The Problem With #OwnVoices LGBTQ Lit

Danika Ellis

Associate Editor

Danika spends most of her time talking about queer women books at the Lesbrary. Blog: The Lesbrary Twitter: @DanikaEllis

In case you aren’t familiar with it, #ownvoices is a hashtag that was created by Corinne Duyvis to highlight books that are written by an author that shares a marginalized identity with the protagonist. So a Deaf protagonist written by a Deaf author is #ownvoices.* This is a hugely helpful term! When seeking out diverse books, we should be primarily looking for diverse authors, and the best people to represent a marginalized group are those who experience that marginalization. The funny thing about such a general concept, though, is that it doesn’t map on to every marginalization in the same way. I don’t know how the growing popularity of #ownvoices has played out in other corners of the bookish internet, but I have noticed a few complexities that have come up in the LGBTQ book community.

The first is that, of course, the “LGBTQ” community covers a lot of different groups. I am mostly involved in lesbian and bisexual women book circles, but I image it’s been playing out different with gay and bi men books. Romance and erotica between men is at least perceived as being a genre that is primarily written by women and for women. I know this is a simplification, but it’s definitely a concern for gay and bi men readers. I imagine that being able to find #ownvoices gay and bi men books would be hugely valuable. (Again, this is not my area of expertise, but seems to be what I’ve observed from a distance.) In fact, I feel like gay men erotica (mostly ebooks) of today have a lot in common with lesbian pulp books in the ’50s, both a reflection of their societal context and using technological advances of the time… but that’s a whole other post.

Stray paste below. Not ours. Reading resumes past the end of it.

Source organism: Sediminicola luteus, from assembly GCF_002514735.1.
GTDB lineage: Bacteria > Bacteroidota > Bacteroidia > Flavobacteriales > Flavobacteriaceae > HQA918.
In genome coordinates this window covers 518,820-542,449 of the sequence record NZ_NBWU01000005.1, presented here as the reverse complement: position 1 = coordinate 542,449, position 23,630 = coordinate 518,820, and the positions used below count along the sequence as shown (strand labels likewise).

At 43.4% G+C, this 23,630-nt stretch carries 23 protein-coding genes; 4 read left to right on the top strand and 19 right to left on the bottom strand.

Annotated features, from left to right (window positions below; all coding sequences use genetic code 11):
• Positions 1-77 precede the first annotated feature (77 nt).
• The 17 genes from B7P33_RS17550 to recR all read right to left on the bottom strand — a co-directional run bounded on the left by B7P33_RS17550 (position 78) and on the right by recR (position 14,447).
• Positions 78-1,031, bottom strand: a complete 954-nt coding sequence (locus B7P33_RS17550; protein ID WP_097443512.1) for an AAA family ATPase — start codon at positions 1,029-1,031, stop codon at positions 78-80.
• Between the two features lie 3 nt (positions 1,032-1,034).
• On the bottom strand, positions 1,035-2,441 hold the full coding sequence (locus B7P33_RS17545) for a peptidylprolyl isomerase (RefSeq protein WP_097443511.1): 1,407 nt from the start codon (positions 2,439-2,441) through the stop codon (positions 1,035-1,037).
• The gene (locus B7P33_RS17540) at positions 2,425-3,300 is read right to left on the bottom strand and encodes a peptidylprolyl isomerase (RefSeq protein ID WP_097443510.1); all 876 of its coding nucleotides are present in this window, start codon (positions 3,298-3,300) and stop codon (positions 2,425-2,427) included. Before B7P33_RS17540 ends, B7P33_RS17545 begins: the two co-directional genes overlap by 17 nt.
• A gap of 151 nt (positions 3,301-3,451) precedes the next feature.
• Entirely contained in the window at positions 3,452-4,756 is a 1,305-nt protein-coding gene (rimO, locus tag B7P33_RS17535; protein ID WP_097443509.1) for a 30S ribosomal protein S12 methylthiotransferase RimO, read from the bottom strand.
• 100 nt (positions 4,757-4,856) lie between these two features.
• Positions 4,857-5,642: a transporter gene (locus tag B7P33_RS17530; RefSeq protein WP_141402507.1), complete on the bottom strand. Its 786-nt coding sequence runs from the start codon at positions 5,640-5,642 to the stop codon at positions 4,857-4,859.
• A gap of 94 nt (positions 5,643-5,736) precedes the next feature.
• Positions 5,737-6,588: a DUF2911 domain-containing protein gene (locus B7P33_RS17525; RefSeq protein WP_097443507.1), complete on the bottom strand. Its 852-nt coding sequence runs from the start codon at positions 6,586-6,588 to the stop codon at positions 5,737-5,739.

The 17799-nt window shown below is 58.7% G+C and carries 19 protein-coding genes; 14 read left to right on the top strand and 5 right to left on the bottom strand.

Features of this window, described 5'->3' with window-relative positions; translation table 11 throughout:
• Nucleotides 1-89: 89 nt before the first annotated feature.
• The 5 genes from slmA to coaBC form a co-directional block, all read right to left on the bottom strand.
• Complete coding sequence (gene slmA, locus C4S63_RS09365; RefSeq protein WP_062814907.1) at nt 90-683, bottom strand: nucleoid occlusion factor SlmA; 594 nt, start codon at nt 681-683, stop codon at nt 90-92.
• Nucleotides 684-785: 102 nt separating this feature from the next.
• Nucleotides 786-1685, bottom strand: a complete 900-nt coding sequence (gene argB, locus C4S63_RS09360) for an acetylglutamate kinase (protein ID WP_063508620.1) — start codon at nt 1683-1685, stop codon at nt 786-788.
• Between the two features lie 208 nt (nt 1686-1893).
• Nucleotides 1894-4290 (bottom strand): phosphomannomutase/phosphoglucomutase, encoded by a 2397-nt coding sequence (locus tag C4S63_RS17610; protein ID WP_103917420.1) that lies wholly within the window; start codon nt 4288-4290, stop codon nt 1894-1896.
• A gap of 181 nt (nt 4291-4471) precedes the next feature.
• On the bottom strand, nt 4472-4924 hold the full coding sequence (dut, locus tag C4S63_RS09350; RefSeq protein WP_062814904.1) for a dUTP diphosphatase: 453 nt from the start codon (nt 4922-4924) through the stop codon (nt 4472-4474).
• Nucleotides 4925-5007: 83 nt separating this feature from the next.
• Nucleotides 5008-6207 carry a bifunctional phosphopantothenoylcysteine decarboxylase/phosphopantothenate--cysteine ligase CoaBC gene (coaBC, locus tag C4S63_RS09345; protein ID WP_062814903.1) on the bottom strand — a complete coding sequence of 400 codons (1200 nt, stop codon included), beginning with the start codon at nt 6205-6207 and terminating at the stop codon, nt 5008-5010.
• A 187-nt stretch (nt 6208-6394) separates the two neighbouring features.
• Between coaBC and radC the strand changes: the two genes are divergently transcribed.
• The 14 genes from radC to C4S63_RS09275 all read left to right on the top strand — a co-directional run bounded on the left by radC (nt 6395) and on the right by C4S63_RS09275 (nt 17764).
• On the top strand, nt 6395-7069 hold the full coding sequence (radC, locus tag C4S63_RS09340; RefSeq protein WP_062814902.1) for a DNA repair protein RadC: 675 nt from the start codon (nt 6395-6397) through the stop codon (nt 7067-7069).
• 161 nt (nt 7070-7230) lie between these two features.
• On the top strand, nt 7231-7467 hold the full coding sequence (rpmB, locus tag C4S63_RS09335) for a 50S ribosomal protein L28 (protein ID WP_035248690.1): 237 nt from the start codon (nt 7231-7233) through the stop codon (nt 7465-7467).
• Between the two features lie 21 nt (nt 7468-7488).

Trans lit, on the other hand, is a much smaller category. While m/m erotica is (was?) seen as a “trend” and as profitable, trans books aren’t viewed as having the same mainstream appeal. Slowly, though, this is starting to change. More trans books are being published–but a lot of them are by cis authors. These depictions can be offensive, but even the best portrayals still push trans voices aside. While trans narratives are still seen as “niche,” publishers will often have an unofficial quota for these and other marginalized identities, so when cis authors get published for writing a book about the Trans Experience, it can mean trans authors getting turned down because “We already have a trans book.” #Ownvoices trans lit is a great thing to support, because it is just starting to gain ground and could really use the support and publicity.